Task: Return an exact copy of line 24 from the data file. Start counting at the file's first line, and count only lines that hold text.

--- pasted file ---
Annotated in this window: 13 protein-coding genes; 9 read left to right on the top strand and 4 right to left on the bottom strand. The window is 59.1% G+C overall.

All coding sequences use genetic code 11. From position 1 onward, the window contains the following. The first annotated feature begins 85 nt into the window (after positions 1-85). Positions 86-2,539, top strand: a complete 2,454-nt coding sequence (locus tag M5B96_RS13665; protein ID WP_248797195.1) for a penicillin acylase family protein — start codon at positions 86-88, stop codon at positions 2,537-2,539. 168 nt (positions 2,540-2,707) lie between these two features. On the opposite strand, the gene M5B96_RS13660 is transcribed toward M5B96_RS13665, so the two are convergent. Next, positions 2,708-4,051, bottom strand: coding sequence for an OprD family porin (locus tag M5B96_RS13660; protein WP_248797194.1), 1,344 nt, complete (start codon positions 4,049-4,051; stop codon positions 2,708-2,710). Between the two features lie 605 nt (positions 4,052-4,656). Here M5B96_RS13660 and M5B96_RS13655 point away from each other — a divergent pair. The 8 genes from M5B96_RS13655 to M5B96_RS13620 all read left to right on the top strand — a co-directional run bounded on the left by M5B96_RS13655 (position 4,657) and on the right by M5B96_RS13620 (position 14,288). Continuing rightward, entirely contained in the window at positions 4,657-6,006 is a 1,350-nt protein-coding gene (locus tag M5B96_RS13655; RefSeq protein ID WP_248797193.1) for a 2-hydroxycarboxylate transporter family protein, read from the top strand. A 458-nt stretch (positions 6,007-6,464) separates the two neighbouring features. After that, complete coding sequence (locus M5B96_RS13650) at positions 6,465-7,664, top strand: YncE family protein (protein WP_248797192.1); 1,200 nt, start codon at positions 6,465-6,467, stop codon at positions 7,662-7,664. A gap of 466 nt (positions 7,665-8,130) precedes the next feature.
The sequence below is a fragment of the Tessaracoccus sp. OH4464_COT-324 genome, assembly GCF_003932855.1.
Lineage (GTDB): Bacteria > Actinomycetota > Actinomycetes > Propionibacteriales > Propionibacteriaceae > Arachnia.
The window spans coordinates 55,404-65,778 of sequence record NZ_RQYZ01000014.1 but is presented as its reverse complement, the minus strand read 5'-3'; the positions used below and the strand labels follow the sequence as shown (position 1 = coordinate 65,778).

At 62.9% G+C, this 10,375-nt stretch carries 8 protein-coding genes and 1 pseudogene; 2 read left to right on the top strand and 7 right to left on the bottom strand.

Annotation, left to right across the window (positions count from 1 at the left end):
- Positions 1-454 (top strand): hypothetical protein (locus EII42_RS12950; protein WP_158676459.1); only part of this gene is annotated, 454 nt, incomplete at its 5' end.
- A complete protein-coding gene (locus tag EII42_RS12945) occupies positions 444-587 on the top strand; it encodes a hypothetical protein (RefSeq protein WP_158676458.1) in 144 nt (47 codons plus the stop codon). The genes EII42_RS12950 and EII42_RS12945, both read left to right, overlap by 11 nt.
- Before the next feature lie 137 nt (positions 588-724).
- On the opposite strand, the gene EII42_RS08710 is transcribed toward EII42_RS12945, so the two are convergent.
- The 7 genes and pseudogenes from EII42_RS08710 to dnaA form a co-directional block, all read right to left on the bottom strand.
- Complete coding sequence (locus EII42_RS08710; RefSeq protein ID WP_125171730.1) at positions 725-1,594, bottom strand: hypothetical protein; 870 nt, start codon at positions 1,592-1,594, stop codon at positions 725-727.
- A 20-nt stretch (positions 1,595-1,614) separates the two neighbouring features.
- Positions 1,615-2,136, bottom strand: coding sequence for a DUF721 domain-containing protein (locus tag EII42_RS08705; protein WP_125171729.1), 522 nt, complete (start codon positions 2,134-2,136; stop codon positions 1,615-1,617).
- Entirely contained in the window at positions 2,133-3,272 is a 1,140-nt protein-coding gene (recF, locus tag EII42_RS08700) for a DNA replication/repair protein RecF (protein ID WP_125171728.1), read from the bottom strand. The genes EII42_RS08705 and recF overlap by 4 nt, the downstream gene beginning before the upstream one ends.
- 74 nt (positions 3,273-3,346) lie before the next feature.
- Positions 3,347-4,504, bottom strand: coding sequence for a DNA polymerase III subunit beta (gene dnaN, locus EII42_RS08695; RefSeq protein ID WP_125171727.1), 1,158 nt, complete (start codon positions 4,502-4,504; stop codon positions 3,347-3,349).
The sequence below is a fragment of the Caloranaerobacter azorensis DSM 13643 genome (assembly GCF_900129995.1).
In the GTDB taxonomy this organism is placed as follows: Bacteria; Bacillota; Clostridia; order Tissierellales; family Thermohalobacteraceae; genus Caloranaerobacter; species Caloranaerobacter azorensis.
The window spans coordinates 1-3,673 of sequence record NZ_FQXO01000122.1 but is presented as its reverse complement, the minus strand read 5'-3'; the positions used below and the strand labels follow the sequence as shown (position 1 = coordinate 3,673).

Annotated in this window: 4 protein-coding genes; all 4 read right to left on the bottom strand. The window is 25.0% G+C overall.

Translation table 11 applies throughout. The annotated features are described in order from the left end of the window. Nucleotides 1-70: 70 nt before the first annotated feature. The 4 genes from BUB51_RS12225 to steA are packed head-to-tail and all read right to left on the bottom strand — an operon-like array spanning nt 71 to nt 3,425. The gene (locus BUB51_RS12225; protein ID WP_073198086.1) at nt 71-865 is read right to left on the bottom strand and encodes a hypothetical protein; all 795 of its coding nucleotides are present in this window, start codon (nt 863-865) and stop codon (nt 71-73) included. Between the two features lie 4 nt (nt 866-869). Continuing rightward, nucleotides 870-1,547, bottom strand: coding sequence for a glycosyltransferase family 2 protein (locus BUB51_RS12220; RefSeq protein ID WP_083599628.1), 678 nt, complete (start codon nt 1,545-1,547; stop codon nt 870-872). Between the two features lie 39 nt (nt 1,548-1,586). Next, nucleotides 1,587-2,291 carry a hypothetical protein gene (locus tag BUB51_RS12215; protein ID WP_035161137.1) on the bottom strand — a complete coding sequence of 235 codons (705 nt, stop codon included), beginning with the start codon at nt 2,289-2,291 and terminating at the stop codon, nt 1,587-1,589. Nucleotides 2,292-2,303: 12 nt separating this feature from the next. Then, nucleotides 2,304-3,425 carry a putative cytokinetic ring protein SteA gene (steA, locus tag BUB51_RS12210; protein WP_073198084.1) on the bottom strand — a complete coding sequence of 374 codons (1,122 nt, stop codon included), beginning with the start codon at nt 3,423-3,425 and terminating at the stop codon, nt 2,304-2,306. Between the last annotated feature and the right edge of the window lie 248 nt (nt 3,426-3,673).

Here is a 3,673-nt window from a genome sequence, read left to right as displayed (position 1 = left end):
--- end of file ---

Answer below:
Here is a 3,673-nt window from a genome sequence, read left to right as displayed (position 1 = left end):